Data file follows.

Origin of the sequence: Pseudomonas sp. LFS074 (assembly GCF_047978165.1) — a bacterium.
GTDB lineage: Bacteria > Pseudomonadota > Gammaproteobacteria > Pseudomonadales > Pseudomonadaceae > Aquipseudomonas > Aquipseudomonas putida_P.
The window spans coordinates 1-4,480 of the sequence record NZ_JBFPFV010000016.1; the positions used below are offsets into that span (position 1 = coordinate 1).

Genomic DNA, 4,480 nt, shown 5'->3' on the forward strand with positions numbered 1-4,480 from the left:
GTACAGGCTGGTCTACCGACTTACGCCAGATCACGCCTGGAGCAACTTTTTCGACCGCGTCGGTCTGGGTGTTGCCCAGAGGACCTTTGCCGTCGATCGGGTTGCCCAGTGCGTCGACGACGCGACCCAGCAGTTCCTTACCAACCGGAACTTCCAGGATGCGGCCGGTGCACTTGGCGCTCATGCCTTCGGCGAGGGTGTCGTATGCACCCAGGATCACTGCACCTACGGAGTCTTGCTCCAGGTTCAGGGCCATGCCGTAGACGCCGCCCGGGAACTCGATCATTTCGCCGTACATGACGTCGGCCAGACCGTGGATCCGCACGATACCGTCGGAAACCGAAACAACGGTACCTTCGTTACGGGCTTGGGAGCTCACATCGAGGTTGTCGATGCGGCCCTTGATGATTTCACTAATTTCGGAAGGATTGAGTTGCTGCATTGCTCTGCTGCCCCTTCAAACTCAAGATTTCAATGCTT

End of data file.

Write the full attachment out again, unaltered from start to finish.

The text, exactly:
Origin of the sequence: Pseudomonas sp. LFS074 (assembly GCF_047978165.1) — a bacterium.
GTDB lineage: Bacteria > Pseudomonadota > Gammaproteobacteria > Pseudomonadales > Pseudomonadaceae > Aquipseudomonas > Aquipseudomonas putida_P.
The window spans coordinates 1-4,480 of the sequence record NZ_JBFPFV010000016.1; the positions used below are offsets into that span (position 1 = coordinate 1).

Genomic DNA, 4,480 nt, shown 5'->3' on the forward strand with positions numbered 1-4,480 from the left:
GTACAGGCTGGTCTACCGACTTACGCCAGATCACGCCTGGAGCAACTTTTTCGACCGCGTCGGTCTGGGTGTTGCCCAGAGGACCTTTGCCGTCGATCGGGTTGCCCAGTGCGTCGACGACGCGACCCAGCAGTTCCTTACCAACCGGAACTTCCAGGATGCGGCCGGTGCACTTGGCGCTCATGCCTTCGGCGAGGGTGTCGTATGCACCCAGGATCACTGCACCTACGGAGTCTTGCTCCAGGTTCAGGGCCATGCCGTAGACGCCGCCCGGGAACTCGATCATTTCGCCGTACATGACGTCGGCCAGACCGTGGATCCGCACGATACCGTCGGAAACCGAAACAACGGTACCTTCGTTACGGGCTTGGGAGCTCACATCGAGGTTGTCGATGCGGCCCTTGATGATTTCACTAATTTCGGAAGGATTGAGTTGCTGCATTGCTCTGCTGCCCCTTCAAACTCAAGATTTCAATGCTT